The Governator proclaimed the spending and budgeting system of California is broken and we programmatically raise spending whether there is sufficient revenue or not. Recently, he raised the pay of a number of Capitol staffers by huge percentages, even in the face of declining revenues. Now he proposes to cut back across the board the cost of California government to include state parks and museums, some of which are used by schools to teach live history lessons.
The first place the cutbacks should come is in Sacramento, with reductions to staffing to levels befitting a smaller government, relooking at the per diem for lawmakers who are from districts within easy driving distance, and reducing the number of state-owned vehicles in the hands of politicians who use them for personal business.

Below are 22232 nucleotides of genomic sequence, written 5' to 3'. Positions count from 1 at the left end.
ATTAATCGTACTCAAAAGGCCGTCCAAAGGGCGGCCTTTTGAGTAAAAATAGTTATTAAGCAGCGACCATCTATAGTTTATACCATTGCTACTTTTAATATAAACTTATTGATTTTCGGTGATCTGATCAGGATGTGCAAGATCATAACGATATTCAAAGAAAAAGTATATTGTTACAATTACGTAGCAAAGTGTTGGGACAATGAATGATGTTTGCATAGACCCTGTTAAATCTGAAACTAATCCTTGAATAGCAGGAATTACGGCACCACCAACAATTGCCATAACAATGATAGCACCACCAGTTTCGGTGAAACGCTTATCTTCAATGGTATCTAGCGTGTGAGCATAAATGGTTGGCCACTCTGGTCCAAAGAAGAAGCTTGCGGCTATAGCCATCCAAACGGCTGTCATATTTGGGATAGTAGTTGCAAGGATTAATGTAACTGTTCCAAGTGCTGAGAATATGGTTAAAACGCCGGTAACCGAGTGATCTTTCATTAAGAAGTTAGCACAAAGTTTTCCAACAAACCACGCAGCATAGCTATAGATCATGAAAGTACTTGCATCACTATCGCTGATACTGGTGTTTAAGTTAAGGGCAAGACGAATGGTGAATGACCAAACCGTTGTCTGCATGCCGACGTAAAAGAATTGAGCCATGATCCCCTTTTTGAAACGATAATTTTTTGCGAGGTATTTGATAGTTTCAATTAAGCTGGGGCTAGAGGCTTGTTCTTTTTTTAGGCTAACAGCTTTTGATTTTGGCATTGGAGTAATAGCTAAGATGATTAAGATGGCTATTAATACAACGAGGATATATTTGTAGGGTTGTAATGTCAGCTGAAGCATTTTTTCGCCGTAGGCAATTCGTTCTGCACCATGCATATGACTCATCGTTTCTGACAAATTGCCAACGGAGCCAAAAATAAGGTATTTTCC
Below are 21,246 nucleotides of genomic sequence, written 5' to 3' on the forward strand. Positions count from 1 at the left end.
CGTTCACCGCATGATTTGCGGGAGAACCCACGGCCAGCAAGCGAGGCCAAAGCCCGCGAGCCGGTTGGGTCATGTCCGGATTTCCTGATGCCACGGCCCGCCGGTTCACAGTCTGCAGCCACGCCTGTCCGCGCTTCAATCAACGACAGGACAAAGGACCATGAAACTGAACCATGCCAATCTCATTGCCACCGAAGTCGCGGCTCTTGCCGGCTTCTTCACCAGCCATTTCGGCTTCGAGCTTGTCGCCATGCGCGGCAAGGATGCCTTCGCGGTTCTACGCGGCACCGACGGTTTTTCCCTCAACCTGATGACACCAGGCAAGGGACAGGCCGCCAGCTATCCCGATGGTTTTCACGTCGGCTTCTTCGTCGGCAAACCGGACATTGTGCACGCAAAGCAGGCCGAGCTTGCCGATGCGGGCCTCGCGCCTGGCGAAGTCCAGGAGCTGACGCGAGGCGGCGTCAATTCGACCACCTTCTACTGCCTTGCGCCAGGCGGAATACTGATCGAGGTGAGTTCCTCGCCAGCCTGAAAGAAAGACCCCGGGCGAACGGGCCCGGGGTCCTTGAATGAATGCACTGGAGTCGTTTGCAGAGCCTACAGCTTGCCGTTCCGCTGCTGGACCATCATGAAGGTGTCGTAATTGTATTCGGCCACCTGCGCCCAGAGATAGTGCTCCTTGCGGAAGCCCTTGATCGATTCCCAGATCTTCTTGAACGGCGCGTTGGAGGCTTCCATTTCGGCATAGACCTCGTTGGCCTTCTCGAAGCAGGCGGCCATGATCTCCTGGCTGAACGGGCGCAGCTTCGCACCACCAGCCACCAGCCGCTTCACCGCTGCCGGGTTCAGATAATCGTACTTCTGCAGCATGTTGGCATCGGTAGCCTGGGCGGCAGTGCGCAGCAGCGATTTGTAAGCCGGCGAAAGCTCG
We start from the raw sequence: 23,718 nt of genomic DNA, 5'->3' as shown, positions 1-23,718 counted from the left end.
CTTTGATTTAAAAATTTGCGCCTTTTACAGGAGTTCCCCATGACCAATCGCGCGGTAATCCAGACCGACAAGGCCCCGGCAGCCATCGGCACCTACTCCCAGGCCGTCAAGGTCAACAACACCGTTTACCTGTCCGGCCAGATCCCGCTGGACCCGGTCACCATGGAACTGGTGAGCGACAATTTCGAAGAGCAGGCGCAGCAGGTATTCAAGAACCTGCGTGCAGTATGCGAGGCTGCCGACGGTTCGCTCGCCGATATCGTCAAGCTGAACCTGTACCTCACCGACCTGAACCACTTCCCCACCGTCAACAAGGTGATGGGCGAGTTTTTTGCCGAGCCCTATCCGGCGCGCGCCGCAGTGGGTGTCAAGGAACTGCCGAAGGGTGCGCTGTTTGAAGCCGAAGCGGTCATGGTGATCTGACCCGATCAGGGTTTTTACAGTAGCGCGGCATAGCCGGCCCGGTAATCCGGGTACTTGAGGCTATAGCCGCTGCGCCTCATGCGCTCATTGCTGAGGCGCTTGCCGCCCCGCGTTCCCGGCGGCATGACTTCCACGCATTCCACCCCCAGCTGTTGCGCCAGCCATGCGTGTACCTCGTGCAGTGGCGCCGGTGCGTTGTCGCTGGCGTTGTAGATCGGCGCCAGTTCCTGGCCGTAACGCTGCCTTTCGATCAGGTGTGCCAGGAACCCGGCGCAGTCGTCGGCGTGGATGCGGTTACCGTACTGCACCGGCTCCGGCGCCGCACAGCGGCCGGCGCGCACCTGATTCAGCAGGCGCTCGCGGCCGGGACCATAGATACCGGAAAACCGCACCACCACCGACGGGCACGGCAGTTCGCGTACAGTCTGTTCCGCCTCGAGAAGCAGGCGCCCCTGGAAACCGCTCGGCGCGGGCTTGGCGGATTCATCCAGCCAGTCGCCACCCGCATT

Another novel idea -- ask donors to political campaigns of out of state candidates for president to match the same amount in donations to the state. If they want to give it away, let California have some. If we have to pay a fee for fire protection, let users of parks pay a fee for use or admission. Other states do, and they are doing well.